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Deborah Rhode

Deborah L. Rhode
Academic background
Alma materYale Law School
Academic work
InstitutionsStanford Law School
Main interestsLegal ethics, women in leadership
Notable worksThe Beauty Bias
Websitehttps://law.stanford.edu/directory/deborah-l-rhode/

Deborah L. Rhode is an American jurist. She is the Ernest W. McFarland Professor of Law at Stanford Law School, the director of the Stanford Center on the Legal Profession, and the director of Stanford's Program in Law and Social Entrepreneurship.[1] She coined the term The "No-Problem" Problem, and has authored over 250 articles and over 20 books, including Women and Leadership, Lawyers as Leaders, and The Beauty Bias, and is the nation's most frequently cited scholar in legal ethics.[2][3][4]

Education and Early Career

Rhode received her B.A., summa cum laude, in Political Science from Yale University in 1974.[1] She was a member of Phi Beta Kappa and the Yale debate team. She received her J.D. from Yale Law School in 1977.[1]

Following law school, Rhode clerked for Judge Murray Gurfein of the U.S. Court of Appeals for the Second Circuit from 1977 to 1978 and for U.S. Supreme Court Justice Thurgood Marshall from 1978 to 1979.[1][5]

Academic career

Rhode joined the Stanford Law School faculty in 1979 and was the second woman on the faculty.[1][6] At Stanford, Rhode taught the law school's first class on gender and the law,[6] and also first to teach a course in leadership.[7]

Rhode is a former president of the Association of American Law Schools, the former founding president of the International Association of Legal Ethics, the former chair of the American Bar Association's Commission on Women in the Profession, the founder and former director of Stanford's Center on Ethics, and the former director of the Michelle R. Clayman Institute for Gender Research at Stanford University.[1]

During the Clinton administration, Rhode served as senior investigative counsel to the minority members of the U.S. House Committee on the Judiciary and advised them on presidential impeachment issues.[1] Currently, Rhode is the vice chair of the Board of Directors of Legal Momentum (formerly the National Organization for Women's Legal Defense and Education Fund) and is a columnist for The National Law Journal.[1] She is a former member of the Yale Corporation, the governing body of Yale University.[1]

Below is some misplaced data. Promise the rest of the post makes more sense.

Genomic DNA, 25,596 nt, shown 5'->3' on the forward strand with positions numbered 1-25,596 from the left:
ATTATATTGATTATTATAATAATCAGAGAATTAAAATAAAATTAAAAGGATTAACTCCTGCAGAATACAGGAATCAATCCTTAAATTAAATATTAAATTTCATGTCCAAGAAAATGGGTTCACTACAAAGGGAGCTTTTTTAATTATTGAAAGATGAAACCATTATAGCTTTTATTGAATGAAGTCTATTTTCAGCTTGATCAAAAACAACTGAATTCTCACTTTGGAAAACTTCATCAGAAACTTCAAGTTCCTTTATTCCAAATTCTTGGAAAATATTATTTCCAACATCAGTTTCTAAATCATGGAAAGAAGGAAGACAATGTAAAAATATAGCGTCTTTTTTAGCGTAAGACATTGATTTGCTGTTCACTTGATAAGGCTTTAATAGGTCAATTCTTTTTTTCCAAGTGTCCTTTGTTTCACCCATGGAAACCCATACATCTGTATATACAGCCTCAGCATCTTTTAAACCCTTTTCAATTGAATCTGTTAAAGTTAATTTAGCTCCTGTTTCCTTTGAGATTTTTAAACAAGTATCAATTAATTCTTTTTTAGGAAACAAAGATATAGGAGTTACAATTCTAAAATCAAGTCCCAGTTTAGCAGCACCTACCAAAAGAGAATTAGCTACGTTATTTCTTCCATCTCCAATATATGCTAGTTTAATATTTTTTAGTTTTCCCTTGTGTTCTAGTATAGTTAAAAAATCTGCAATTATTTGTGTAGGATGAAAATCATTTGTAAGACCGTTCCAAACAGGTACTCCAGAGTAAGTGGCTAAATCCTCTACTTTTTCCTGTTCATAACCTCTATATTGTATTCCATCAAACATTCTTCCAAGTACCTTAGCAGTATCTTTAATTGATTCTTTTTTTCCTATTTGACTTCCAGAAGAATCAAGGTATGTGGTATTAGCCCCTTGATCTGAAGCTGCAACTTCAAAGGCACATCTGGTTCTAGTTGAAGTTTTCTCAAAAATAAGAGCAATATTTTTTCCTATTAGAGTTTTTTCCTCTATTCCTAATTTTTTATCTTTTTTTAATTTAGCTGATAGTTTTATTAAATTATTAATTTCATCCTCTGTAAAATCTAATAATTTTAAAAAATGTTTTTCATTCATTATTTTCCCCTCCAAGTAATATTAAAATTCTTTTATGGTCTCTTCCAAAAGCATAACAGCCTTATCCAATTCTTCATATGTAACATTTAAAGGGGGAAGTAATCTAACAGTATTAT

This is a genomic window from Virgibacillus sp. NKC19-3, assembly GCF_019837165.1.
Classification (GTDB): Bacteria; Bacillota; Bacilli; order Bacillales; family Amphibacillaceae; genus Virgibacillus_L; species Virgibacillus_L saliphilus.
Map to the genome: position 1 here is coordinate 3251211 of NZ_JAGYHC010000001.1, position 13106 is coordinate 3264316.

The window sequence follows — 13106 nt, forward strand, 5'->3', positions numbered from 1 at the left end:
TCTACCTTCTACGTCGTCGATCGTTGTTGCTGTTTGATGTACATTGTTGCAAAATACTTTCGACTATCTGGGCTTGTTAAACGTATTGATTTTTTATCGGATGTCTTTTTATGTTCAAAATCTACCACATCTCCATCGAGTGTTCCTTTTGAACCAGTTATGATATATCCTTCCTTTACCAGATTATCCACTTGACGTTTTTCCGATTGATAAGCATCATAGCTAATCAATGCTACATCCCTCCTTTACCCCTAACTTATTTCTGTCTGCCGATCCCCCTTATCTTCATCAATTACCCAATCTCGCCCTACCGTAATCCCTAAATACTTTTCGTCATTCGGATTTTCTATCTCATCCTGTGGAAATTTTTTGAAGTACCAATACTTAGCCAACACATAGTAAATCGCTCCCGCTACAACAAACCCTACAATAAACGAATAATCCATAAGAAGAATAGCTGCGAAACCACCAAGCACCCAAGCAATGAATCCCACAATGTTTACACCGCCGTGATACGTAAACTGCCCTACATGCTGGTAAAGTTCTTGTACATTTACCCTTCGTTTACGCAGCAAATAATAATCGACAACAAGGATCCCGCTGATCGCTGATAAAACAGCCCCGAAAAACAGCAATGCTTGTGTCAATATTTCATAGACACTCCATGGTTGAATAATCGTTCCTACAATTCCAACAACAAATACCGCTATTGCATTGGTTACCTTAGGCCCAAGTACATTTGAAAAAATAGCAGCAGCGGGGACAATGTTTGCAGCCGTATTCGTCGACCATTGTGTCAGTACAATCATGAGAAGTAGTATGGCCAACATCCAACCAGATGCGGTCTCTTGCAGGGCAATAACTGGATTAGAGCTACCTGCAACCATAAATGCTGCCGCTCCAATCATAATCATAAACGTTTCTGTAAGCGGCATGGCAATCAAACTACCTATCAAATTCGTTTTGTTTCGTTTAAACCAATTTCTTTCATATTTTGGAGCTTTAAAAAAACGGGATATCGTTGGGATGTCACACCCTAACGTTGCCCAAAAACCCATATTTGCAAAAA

Rhode has received the American Bar Association's Outstanding Scholar Award; the American Bar Association's Michael Franck Professional Responsibility Award; the American Bar Foundation's W. M. Keck Foundation Award for distinguished scholarship on legal ethics; the American Bar Association's Pro Bono Publico Award; and the White House's Champion of Change Award for her work on access to justice.[1]

Rhode is an elected fellow of the American Academy of Arts and Sciences. She is also the most-cited legal scholar in legal ethics, as found by both a 2007 and a 2015 study,[4][8] and is the third most-cited female legal scholar overall.[9] A 2012 study identified Rhode as one of the 50 most relevant law professors in the nation.[10]

Personal life

Deborah Rhode was born in the early 1950s in Evanston, Illinois, and grew up in an affluent suburb of Chicago. Rhode is married to Ralph Cavanagh, a senior attorney and co-director of Natural Resources Defense Council's energy program.

Selected publications

Books

  • Rhode, Deborah L. (1989). Justice and gender. Harvard University Press. Preview.
  • Rhode, Deborah L., ed. (1990). Theoretical perspectives on sexual difference. Yale University Press.
  • Rhode, Deborah L.; Hazard, Geoffrey (1993). The legal profession: responsibility and regulation (3rd ed.). Foundation Press.
  • Rhode, Deborah L.; Lawson, Annette, eds. (1993). The politics of pregnancy: adolescent sexuality and public policy. Yale University Press.
  • Rhode, Deborah L.; Allen Babcock, Barbara; Freedman, Ann E.; Deller Ross, Susan; Webster Williams, Wendy; Copelon, Rhonda; Taub, Nadine H. (1996). Sex discrimination and the law. Little, Brown & Co.